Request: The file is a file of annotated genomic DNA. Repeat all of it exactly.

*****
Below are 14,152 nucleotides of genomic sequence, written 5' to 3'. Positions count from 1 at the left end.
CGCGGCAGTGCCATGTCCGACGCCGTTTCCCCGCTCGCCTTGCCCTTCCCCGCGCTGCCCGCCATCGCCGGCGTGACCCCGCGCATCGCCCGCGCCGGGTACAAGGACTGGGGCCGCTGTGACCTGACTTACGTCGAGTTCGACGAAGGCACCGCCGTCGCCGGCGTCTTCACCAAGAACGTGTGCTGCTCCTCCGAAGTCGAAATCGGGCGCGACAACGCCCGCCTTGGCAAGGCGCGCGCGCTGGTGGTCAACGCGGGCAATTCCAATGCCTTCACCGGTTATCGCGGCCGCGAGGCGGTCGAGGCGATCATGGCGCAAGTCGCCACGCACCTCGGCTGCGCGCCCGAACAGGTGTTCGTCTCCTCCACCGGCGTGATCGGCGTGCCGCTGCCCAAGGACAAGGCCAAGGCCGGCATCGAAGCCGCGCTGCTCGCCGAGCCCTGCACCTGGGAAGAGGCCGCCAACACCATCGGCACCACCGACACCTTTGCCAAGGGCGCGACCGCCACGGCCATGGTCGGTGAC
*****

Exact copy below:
Below are 14,152 nucleotides of genomic sequence, written 5' to 3'. Positions count from 1 at the left end.
CGCGGCAGTGCCATGTCCGACGCCGTTTCCCCGCTCGCCTTGCCCTTCCCCGCGCTGCCCGCCATCGCCGGCGTGACCCCGCGCATCGCCCGCGCCGGGTACAAGGACTGGGGCCGCTGTGACCTGACTTACGTCGAGTTCGACGAAGGCACCGCCGTCGCCGGCGTCTTCACCAAGAACGTGTGCTGCTCCTCCGAAGTCGAAATCGGGCGCGACAACGCCCGCCTTGGCAAGGCGCGCGCGCTGGTGGTCAACGCGGGCAATTCCAATGCCTTCACCGGTTATCGCGGCCGCGAGGCGGTCGAGGCGATCATGGCGCAAGTCGCCACGCACCTCGGCTGCGCGCCCGAACAGGTGTTCGTCTCCTCCACCGGCGTGATCGGCGTGCCGCTGCCCAAGGACAAGGCCAAGGCCGGCATCGAAGCCGCGCTGCTCGCCGAGCCCTGCACCTGGGAAGAGGCCGCCAACACCATCGGCACCACCGACACCTTTGCCAAGGGCGCGACCGCCACGGCCATGGTCGGTGAC